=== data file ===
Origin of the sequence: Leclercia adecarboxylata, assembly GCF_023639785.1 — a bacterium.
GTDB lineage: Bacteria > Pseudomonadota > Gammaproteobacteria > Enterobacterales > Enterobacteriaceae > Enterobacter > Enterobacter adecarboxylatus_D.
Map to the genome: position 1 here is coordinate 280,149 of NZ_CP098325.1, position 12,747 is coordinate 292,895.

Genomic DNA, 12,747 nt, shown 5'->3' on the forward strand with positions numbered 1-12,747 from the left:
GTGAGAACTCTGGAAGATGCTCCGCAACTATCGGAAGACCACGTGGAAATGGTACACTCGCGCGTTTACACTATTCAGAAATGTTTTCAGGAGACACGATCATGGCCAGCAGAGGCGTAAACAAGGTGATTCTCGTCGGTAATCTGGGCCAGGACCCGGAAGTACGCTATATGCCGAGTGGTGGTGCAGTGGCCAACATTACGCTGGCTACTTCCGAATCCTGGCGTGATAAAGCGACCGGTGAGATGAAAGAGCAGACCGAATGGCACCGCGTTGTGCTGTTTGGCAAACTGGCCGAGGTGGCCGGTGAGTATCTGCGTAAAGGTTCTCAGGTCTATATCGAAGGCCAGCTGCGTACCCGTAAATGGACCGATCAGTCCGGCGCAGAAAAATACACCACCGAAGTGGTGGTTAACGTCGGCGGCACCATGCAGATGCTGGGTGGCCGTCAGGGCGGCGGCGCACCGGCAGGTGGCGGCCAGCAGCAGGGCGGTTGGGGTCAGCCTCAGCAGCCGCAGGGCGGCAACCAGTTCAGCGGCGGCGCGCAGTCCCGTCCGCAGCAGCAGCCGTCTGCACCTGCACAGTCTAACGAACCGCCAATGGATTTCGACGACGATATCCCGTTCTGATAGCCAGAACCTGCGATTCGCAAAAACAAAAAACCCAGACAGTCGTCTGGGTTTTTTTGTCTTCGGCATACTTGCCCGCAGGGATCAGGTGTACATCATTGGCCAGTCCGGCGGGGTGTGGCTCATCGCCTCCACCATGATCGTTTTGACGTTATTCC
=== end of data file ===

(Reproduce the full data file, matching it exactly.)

Origin of the sequence: Leclercia adecarboxylata, assembly GCF_023639785.1 — a bacterium.
GTDB lineage: Bacteria > Pseudomonadota > Gammaproteobacteria > Enterobacterales > Enterobacteriaceae > Enterobacter > Enterobacter adecarboxylatus_D.
Map to the genome: position 1 here is coordinate 280,149 of NZ_CP098325.1, position 12,747 is coordinate 292,895.

Genomic DNA, 12,747 nt, shown 5'->3' on the forward strand with positions numbered 1-12,747 from the left:
GTGAGAACTCTGGAAGATGCTCCGCAACTATCGGAAGACCACGTGGAAATGGTACACTCGCGCGTTTACACTATTCAGAAATGTTTTCAGGAGACACGATCATGGCCAGCAGAGGCGTAAACAAGGTGATTCTCGTCGGTAATCTGGGCCAGGACCCGGAAGTACGCTATATGCCGAGTGGTGGTGCAGTGGCCAACATTACGCTGGCTACTTCCGAATCCTGGCGTGATAAAGCGACCGGTGAGATGAAAGAGCAGACCGAATGGCACCGCGTTGTGCTGTTTGGCAAACTGGCCGAGGTGGCCGGTGAGTATCTGCGTAAAGGTTCTCAGGTCTATATCGAAGGCCAGCTGCGTACCCGTAAATGGACCGATCAGTCCGGCGCAGAAAAATACACCACCGAAGTGGTGGTTAACGTCGGCGGCACCATGCAGATGCTGGGTGGCCGTCAGGGCGGCGGCGCACCGGCAGGTGGCGGCCAGCAGCAGGGCGGTTGGGGTCAGCCTCAGCAGCCGCAGGGCGGCAACCAGTTCAGCGGCGGCGCGCAGTCCCGTCCGCAGCAGCAGCCGTCTGCACCTGCACAGTCTAACGAACCGCCAATGGATTTCGACGACGATATCCCGTTCTGATAGCCAGAACCTGCGATTCGCAAAAACAAAAAACCCAGACAGTCGTCTGGGTTTTTTTGTCTTCGGCATACTTGCCCGCAGGGATCAGGTGTACATCATTGGCCAGTCCGGCGGGGTGTGGCTCATCGCCTCCACCATGATCGTTTTGACGTTATTCC